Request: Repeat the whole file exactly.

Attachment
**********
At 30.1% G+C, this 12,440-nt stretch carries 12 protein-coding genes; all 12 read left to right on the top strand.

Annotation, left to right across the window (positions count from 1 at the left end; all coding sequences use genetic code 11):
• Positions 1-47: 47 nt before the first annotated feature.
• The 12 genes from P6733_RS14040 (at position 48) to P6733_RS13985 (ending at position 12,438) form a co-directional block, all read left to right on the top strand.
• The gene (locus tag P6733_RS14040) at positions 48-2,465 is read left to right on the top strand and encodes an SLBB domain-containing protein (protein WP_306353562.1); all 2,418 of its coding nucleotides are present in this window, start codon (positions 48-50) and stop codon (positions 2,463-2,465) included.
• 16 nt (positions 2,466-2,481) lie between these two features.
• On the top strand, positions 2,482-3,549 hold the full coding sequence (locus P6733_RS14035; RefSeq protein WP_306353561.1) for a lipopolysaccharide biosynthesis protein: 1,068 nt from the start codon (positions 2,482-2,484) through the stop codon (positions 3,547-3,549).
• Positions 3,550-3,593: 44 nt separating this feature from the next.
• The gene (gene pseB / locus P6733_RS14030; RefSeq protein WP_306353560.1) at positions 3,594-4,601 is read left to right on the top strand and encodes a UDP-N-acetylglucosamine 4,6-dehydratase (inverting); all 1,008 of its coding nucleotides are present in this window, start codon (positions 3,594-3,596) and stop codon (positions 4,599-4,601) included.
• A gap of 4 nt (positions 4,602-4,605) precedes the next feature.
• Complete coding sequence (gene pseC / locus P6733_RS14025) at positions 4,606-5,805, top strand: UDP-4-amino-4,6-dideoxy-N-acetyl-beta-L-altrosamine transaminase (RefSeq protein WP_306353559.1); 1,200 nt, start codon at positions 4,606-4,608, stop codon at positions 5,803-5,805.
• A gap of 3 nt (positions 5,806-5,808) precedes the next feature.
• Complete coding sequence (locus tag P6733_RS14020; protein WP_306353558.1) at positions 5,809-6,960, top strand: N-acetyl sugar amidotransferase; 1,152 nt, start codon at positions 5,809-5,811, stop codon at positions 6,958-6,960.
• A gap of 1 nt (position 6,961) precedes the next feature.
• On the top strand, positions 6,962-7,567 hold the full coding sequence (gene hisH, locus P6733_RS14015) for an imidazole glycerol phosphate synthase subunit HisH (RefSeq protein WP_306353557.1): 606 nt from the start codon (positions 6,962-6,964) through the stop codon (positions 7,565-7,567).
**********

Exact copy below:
At 30.1% G+C, this 12,440-nt stretch carries 12 protein-coding genes; all 12 read left to right on the top strand.

Annotation, left to right across the window (positions count from 1 at the left end; all coding sequences use genetic code 11):
• Positions 1-47: 47 nt before the first annotated feature.
• The 12 genes from P6733_RS14040 (at position 48) to P6733_RS13985 (ending at position 12,438) form a co-directional block, all read left to right on the top strand.
• The gene (locus tag P6733_RS14040) at positions 48-2,465 is read left to right on the top strand and encodes an SLBB domain-containing protein (protein WP_306353562.1); all 2,418 of its coding nucleotides are present in this window, start codon (positions 48-50) and stop codon (positions 2,463-2,465) included.
• 16 nt (positions 2,466-2,481) lie between these two features.
• On the top strand, positions 2,482-3,549 hold the full coding sequence (locus P6733_RS14035; RefSeq protein WP_306353561.1) for a lipopolysaccharide biosynthesis protein: 1,068 nt from the start codon (positions 2,482-2,484) through the stop codon (positions 3,547-3,549).
• Positions 3,550-3,593: 44 nt separating this feature from the next.
• The gene (gene pseB / locus P6733_RS14030; RefSeq protein WP_306353560.1) at positions 3,594-4,601 is read left to right on the top strand and encodes a UDP-N-acetylglucosamine 4,6-dehydratase (inverting); all 1,008 of its coding nucleotides are present in this window, start codon (positions 3,594-3,596) and stop codon (positions 4,599-4,601) included.
• A gap of 4 nt (positions 4,602-4,605) precedes the next feature.
• Complete coding sequence (gene pseC / locus P6733_RS14025) at positions 4,606-5,805, top strand: UDP-4-amino-4,6-dideoxy-N-acetyl-beta-L-altrosamine transaminase (RefSeq protein WP_306353559.1); 1,200 nt, start codon at positions 4,606-4,608, stop codon at positions 5,803-5,805.
• A gap of 3 nt (positions 5,806-5,808) precedes the next feature.
• Complete coding sequence (locus tag P6733_RS14020; protein WP_306353558.1) at positions 5,809-6,960, top strand: N-acetyl sugar amidotransferase; 1,152 nt, start codon at positions 5,809-5,811, stop codon at positions 6,958-6,960.
• A gap of 1 nt (position 6,961) precedes the next feature.
• On the top strand, positions 6,962-7,567 hold the full coding sequence (gene hisH, locus P6733_RS14015) for an imidazole glycerol phosphate synthase subunit HisH (RefSeq protein WP_306353557.1): 606 nt from the start codon (positions 6,962-6,964) through the stop codon (positions 7,565-7,567).